If a function is not bijective then the inverse is not defined.(There are things that will fail if a function is not bijective. for example having a left inverse is related to being one-to-one, having a right inverse is related to being surjective, if a function isn't a bijection then it won't have inverses(it can be proved that the inverse of a function is unique easily)) Hence, it doesn't make sense to talk about the inverse of a homomorphism if it's not defined. in fact homomorphisms that are bijective are special, they are called isomorphisms as you know.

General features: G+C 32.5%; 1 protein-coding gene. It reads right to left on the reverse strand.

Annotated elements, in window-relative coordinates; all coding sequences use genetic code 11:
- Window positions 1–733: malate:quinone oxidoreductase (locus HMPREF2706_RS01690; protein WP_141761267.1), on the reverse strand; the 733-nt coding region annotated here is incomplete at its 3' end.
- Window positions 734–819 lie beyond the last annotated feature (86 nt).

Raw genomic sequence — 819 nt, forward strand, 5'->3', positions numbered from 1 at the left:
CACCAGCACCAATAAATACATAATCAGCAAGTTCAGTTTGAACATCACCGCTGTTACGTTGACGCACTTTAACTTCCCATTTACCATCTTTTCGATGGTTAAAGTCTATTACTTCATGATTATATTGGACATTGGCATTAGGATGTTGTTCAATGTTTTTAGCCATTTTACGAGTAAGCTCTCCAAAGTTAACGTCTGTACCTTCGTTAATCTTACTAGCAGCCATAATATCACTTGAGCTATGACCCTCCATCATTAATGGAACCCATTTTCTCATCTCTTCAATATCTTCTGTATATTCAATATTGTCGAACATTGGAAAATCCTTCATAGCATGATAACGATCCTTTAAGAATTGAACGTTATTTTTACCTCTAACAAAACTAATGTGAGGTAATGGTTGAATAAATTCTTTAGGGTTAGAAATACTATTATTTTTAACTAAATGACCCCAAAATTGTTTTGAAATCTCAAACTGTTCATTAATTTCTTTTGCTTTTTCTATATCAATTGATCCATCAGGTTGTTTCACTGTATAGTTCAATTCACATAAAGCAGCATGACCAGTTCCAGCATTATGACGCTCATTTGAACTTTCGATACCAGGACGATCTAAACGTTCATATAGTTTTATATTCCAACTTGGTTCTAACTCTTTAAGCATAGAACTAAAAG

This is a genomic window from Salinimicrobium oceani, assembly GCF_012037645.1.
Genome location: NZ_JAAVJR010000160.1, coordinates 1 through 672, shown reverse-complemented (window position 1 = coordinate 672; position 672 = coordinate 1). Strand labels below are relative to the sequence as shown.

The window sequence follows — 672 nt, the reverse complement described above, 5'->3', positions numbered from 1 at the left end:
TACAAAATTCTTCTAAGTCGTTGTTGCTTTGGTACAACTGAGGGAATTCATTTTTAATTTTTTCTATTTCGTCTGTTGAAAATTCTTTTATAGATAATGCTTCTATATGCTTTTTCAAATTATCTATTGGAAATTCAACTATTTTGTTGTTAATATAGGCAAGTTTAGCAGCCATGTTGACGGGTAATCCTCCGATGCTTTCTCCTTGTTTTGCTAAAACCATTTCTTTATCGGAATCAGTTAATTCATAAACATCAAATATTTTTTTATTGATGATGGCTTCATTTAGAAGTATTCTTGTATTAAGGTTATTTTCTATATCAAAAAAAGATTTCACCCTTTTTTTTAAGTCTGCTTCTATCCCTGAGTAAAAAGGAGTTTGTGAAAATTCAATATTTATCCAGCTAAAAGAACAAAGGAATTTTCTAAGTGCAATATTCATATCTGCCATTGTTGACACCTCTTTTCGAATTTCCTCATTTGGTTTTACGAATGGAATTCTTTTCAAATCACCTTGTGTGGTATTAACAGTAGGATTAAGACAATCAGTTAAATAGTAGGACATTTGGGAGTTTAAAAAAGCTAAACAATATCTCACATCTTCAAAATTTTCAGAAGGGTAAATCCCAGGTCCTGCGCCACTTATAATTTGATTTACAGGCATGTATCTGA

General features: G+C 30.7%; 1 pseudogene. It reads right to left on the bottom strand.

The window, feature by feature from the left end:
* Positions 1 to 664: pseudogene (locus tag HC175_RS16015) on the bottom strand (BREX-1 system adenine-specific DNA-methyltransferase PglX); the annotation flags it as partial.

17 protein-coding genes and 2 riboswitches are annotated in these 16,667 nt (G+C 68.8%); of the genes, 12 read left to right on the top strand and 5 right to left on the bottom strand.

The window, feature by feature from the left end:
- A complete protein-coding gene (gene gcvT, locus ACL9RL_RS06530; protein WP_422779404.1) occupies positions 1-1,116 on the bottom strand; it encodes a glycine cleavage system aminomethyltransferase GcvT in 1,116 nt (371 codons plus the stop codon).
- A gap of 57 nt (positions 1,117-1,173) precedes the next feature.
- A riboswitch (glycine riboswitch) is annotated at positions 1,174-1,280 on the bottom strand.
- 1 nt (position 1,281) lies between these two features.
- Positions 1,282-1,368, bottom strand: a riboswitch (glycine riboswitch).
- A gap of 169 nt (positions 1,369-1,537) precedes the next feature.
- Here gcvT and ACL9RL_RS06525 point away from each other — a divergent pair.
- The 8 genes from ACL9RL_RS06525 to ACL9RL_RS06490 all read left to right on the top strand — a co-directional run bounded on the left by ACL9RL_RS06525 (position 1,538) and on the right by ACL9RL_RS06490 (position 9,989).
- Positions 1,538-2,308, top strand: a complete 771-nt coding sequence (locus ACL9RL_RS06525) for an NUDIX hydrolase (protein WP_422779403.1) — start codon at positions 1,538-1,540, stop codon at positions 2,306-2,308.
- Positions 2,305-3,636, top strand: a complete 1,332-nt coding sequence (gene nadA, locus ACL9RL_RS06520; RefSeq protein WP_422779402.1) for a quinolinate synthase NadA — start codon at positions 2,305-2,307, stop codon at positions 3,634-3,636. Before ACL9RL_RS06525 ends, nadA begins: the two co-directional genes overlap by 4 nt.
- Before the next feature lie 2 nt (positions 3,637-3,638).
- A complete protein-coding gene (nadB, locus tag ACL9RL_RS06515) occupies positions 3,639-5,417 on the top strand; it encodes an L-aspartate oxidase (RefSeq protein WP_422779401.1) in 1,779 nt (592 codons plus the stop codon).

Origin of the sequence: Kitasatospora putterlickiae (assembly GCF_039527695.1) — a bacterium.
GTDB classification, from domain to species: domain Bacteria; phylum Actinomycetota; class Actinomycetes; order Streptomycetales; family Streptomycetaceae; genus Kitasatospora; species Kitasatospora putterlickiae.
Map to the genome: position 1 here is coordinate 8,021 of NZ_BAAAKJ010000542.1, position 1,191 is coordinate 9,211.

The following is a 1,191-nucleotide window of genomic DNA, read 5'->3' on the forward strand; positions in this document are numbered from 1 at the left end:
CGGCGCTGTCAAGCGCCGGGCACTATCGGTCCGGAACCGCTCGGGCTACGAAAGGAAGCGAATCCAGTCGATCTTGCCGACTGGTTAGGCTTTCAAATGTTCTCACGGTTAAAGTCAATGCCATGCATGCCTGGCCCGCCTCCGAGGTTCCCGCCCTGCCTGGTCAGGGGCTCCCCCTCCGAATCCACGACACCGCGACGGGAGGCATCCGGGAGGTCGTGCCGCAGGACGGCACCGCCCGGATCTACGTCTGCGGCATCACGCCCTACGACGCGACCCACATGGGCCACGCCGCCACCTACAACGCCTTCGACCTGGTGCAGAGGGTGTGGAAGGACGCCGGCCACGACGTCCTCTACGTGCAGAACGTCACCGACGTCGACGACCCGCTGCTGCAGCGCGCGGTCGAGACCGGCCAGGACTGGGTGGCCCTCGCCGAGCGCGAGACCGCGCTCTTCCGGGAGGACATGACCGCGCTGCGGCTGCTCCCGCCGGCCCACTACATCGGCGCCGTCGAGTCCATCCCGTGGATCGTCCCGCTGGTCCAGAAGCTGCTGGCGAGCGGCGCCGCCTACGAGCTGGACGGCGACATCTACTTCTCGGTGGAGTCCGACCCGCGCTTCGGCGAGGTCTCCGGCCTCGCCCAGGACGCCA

If f is a ring homomorphism with kernel K, then the condition is equivalent to , and the condition implies that The first of those is true, the second one is not.
For example, if R is a ring, S is the ring R[x] of polynomials over R, and the homomorphism f:S→R is the map , then K is the ideal of polynomials with zero constant term. But consists of those elements of K for which the coefficient of x is also 0. Therefore